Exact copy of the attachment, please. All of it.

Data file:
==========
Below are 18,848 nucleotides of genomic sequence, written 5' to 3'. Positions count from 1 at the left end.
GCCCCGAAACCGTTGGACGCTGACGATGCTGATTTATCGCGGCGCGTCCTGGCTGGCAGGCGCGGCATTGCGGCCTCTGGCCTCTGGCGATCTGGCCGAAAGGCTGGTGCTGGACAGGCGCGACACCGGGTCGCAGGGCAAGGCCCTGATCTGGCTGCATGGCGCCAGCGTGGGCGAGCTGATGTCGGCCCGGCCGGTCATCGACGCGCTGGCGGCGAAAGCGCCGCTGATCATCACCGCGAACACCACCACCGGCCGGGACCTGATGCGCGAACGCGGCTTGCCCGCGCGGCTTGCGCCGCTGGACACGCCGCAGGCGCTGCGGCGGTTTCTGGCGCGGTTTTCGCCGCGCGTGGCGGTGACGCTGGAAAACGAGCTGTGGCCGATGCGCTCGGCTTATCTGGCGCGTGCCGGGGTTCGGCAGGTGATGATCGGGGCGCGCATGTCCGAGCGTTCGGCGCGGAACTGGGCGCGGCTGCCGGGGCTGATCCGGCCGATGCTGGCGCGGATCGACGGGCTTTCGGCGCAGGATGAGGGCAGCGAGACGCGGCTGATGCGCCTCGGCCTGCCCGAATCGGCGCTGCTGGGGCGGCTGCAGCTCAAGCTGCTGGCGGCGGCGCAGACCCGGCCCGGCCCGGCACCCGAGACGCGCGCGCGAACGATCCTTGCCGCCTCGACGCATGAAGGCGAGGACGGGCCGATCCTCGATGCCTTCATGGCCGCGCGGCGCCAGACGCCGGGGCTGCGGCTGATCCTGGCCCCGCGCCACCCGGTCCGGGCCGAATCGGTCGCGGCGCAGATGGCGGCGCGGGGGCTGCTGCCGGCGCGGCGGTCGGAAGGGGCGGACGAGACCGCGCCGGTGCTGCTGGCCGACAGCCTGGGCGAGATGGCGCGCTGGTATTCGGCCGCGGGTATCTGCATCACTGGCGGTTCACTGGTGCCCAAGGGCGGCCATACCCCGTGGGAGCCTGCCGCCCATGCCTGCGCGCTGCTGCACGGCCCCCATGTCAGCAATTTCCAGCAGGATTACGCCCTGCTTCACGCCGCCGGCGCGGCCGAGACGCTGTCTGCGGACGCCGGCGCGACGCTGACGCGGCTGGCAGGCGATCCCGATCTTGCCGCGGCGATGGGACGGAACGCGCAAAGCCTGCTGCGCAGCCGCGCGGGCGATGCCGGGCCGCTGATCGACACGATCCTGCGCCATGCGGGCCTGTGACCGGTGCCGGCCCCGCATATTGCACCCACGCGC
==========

Below are 18,848 nucleotides of genomic sequence, written 5' to 3'. Positions count from 1 at the left end.
GCCCCGAAACCGTTGGACGCTGACGATGCTGATTTATCGCGGCGCGTCCTGGCTGGCAGGCGCGGCATTGCGGCCTCTGGCCTCTGGCGATCTGGCCGAAAGGCTGGTGCTGGACAGGCGCGACACCGGGTCGCAGGGCAAGGCCCTGATCTGGCTGCATGGCGCCAGCGTGGGCGAGCTGATGTCGGCCCGGCCGGTCATCGACGCGCTGGCGGCGAAAGCGCCGCTGATCATCACCGCGAACACCACCACCGGCCGGGACCTGATGCGCGAACGCGGCTTGCCCGCGCGGCTTGCGCCGCTGGACACGCCGCAGGCGCTGCGGCGGTTTCTGGCGCGGTTTTCGCCGCGCGTGGCGGTGACGCTGGAAAACGAGCTGTGGCCGATGCGCTCGGCTTATCTGGCGCGTGCCGGGGTTCGGCAGGTGATGATCGGGGCGCGCATGTCCGAGCGTTCGGCGCGGAACTGGGCGCGGCTGCCGGGGCTGATCCGGCCGATGCTGGCGCGGATCGACGGGCTTTCGGCGCAGGATGAGGGCAGCGAGACGCGGCTGATGCGCCTCGGCCTGCCCGAATCGGCGCTGCTGGGGCGGCTGCAGCTCAAGCTGCTGGCGGCGGCGCAGACCCGGCCCGGCCCGGCACCCGAGACGCGCGCGCGAACGATCCTTGCCGCCTCGACGCATGAAGGCGAGGACGGGCCGATCCTCGATGCCTTCATGGCCGCGCGGCGCCAGACGCCGGGGCTGCGGCTGATCCTGGCCCCGCGCCACCCGGTCCGGGCCGAATCGGTCGCGGCGCAGATGGCGGCGCGGGGGCTGCTGCCGGCGCGGCGGTCGGAAGGGGCGGACGAGACCGCGCCGGTGCTGCTGGCCGACAGCCTGGGCGAGATGGCGCGCTGGTATTCGGCCGCGGGTATCTGCATCACTGGCGGTTCACTGGTGCCCAAGGGCGGCCATACCCCGTGGGAGCCTGCCGCCCATGCCTGCGCGCTGCTGCACGGCCCCCATGTCAGCAATTTCCAGCAGGATTACGCCCTGCTTCACGCCGCCGGCGCGGCCGAGACGCTGTCTGCGGACGCCGGCGCGACGCTGACGCGGCTGGCAGGCGATCCCGATCTTGCCGCGGCGATGGGACGGAACGCGCAAAGCCTGCTGCGCAGCCGCGCGGGCGATGCCGGGCCGCTGATCGACACGATCCTGCGCCATGCGGGCCTGTGACCGGTGCCGGCCCCGCATATTGCACCCACGCGC